Three Calgarians have been charged in relation to political and religious gatherings held in front of the Calgary Municipal Building last weekend.
After a joint press conference between Calgary Police Superintendent, Ryan Ayliffe, and the Calgary Emergency Management Agency (CEMA) Chief, Tom Sampson, reporters were told that the city “cannot go easy on this anymore.”
As a journalist, I've reported from both Calgary and Hong Kong. I believe that our people have a lot in common. We share deeply entrenched values of freedom and personal responsibility. But now we share something else: both of our governments have made political protest illegal.
One hour after Sampson called for an unconstitutional crackdown on political protest, he resigned from his position with the city. He was replaced by his deputy, Susan Henry.
CPS and CEMA report directly to Mayor Naheed Nenshi’s administration, which might explain why the police acted in contravention of the Alberta Attorney General’s expectation that they respect constitutional rights.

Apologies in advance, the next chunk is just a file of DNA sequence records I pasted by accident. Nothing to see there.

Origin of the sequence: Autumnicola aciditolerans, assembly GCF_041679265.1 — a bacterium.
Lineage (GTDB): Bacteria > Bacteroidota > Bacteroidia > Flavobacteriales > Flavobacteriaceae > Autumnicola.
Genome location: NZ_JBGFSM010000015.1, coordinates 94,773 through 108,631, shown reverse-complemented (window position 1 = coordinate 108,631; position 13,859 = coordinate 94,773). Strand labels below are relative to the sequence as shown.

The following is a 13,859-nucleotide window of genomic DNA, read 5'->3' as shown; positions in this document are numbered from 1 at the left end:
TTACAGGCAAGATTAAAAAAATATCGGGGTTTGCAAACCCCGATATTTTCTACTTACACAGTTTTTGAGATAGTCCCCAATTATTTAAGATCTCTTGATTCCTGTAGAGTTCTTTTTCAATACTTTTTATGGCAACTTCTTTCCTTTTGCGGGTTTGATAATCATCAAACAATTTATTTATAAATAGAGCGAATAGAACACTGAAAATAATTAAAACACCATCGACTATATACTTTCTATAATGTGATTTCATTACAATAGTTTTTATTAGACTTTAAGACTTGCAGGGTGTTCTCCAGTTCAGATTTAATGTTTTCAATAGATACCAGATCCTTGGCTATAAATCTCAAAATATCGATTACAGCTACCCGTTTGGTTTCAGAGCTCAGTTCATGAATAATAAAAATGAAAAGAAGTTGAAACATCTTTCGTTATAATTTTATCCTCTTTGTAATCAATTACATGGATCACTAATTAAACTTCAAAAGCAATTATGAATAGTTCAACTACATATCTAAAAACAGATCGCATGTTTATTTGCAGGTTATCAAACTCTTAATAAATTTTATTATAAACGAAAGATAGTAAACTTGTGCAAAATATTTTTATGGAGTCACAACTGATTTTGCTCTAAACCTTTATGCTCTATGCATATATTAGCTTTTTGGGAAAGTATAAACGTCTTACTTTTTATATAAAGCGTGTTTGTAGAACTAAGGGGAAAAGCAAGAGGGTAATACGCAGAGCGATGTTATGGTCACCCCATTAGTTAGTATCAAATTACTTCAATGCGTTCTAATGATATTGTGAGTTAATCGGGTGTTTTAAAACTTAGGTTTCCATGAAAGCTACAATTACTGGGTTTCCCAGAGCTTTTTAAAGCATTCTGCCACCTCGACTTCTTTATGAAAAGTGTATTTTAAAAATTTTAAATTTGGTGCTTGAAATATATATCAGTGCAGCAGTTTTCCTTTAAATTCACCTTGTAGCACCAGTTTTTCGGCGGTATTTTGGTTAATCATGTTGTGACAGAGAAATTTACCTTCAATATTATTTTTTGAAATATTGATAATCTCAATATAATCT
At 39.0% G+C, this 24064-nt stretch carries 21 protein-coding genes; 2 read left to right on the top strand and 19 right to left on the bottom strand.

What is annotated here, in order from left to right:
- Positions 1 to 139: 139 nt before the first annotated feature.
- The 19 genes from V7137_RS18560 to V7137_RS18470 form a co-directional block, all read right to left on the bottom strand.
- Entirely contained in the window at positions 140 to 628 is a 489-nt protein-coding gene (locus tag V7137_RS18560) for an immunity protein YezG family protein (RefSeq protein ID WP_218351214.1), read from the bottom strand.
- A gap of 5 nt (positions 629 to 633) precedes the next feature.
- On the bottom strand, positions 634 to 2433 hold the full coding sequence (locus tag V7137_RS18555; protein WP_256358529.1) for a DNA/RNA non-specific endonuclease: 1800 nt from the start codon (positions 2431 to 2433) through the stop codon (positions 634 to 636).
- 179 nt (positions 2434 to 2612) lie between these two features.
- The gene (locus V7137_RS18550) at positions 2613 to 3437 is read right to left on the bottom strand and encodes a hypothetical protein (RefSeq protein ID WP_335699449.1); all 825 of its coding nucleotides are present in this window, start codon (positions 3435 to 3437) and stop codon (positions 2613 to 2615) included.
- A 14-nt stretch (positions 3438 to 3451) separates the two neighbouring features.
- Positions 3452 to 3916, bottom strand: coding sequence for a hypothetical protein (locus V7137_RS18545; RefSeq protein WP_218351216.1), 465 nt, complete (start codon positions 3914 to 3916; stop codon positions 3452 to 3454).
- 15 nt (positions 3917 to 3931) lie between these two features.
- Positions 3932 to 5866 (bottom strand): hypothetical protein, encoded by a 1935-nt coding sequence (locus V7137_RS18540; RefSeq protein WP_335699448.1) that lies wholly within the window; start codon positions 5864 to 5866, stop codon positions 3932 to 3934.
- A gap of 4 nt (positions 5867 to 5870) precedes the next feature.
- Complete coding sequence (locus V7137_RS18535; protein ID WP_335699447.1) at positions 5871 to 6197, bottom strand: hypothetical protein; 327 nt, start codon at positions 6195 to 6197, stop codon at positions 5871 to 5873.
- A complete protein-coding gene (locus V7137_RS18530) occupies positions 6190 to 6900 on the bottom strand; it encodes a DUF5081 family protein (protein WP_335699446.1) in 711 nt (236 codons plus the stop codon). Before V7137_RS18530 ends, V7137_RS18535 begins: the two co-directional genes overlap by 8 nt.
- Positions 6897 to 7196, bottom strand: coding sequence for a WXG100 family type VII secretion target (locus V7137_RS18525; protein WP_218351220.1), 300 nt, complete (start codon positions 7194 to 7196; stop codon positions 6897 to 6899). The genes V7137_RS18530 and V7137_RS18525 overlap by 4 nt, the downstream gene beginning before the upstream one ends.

“We do not suspend our charter rights even during a pandemic,” Kaycee Madu told reporters after it became clear Nenshi’s officers were about to go rogue.
“I ultimately expect them to balance the need for enforcement with the need to respect charter rights,” he insisted.
Street church Pastor Artur Pawlawski and two others received the tickets from CPS officers. The officers allegedly tracked them down and threw the tickets on the floor of their home, several days after the alleged violations to the ban on political protests and religious gatherings.
Pawlawski and his brother (who attended the religious gathering) are from Poland. He told Rebel News in an interview over the phone that this ordeal reminds him of his childhood. "They are like Gestapo," he said.
The two brothers now face a joint total of $2,500 in fines, and Artur Pawlawski has received a summons to attend court, where further prosecution for the protest may occur.